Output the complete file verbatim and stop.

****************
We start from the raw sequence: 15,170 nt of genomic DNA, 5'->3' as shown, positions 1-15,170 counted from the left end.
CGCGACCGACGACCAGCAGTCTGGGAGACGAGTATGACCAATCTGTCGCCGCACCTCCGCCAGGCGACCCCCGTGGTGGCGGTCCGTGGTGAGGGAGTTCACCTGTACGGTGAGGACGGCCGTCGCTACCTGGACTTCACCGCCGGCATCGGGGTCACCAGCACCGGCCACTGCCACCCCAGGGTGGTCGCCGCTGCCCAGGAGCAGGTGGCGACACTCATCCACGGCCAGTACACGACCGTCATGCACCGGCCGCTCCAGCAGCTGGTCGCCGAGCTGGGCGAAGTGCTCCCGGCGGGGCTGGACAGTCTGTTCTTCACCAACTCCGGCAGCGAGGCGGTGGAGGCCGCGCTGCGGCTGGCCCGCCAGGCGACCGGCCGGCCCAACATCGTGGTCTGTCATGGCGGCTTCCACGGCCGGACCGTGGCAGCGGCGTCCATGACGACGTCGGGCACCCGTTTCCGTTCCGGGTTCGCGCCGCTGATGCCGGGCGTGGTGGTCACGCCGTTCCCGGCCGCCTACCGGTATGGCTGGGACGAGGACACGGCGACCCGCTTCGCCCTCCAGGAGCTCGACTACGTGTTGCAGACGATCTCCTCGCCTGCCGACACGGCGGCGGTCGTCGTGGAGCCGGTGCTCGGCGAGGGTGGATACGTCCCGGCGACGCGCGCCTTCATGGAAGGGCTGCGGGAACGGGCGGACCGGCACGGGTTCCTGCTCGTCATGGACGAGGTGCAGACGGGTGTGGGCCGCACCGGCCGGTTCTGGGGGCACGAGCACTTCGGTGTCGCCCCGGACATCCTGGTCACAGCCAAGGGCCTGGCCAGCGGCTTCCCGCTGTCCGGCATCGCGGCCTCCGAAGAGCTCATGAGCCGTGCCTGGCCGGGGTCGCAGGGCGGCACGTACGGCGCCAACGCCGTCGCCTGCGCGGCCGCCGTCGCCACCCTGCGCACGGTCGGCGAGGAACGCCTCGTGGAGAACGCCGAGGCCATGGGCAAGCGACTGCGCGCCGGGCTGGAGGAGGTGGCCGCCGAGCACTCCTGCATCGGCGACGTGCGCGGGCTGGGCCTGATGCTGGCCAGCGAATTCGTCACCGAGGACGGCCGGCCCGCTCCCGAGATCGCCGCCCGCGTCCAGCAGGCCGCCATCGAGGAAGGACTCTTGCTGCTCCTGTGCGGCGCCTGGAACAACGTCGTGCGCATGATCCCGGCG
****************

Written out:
We start from the raw sequence: 15,170 nt of genomic DNA, 5'->3' as shown, positions 1-15,170 counted from the left end.
CGCGACCGACGACCAGCAGTCTGGGAGACGAGTATGACCAATCTGTCGCCGCACCTCCGCCAGGCGACCCCCGTGGTGGCGGTCCGTGGTGAGGGAGTTCACCTGTACGGTGAGGACGGCCGTCGCTACCTGGACTTCACCGCCGGCATCGGGGTCACCAGCACCGGCCACTGCCACCCCAGGGTGGTCGCCGCTGCCCAGGAGCAGGTGGCGACACTCATCCACGGCCAGTACACGACCGTCATGCACCGGCCGCTCCAGCAGCTGGTCGCCGAGCTGGGCGAAGTGCTCCCGGCGGGGCTGGACAGTCTGTTCTTCACCAACTCCGGCAGCGAGGCGGTGGAGGCCGCGCTGCGGCTGGCCCGCCAGGCGACCGGCCGGCCCAACATCGTGGTCTGTCATGGCGGCTTCCACGGCCGGACCGTGGCAGCGGCGTCCATGACGACGTCGGGCACCCGTTTCCGTTCCGGGTTCGCGCCGCTGATGCCGGGCGTGGTGGTCACGCCGTTCCCGGCCGCCTACCGGTATGGCTGGGACGAGGACACGGCGACCCGCTTCGCCCTCCAGGAGCTCGACTACGTGTTGCAGACGATCTCCTCGCCTGCCGACACGGCGGCGGTCGTCGTGGAGCCGGTGCTCGGCGAGGGTGGATACGTCCCGGCGACGCGCGCCTTCATGGAAGGGCTGCGGGAACGGGCGGACCGGCACGGGTTCCTGCTCGTCATGGACGAGGTGCAGACGGGTGTGGGCCGCACCGGCCGGTTCTGGGGGCACGAGCACTTCGGTGTCGCCCCGGACATCCTGGTCACAGCCAAGGGCCTGGCCAGCGGCTTCCCGCTGTCCGGCATCGCGGCCTCCGAAGAGCTCATGAGCCGTGCCTGGCCGGGGTCGCAGGGCGGCACGTACGGCGCCAACGCCGTCGCCTGCGCGGCCGCCGTCGCCACCCTGCGCACGGTCGGCGAGGAACGCCTCGTGGAGAACGCCGAGGCCATGGGCAAGCGACTGCGCGCCGGGCTGGAGGAGGTGGCCGCCGAGCACTCCTGCATCGGCGACGTGCGCGGGCTGGGCCTGATGCTGGCCAGCGAATTCGTCACCGAGGACGGCCGGCCCGCTCCCGAGATCGCCGCCCGCGTCCAGCAGGCCGCCATCGAGGAAGGACTCTTGCTGCTCCTGTGCGGCGCCTGGAACAACGTCGTGCGCATGATCCCGGCG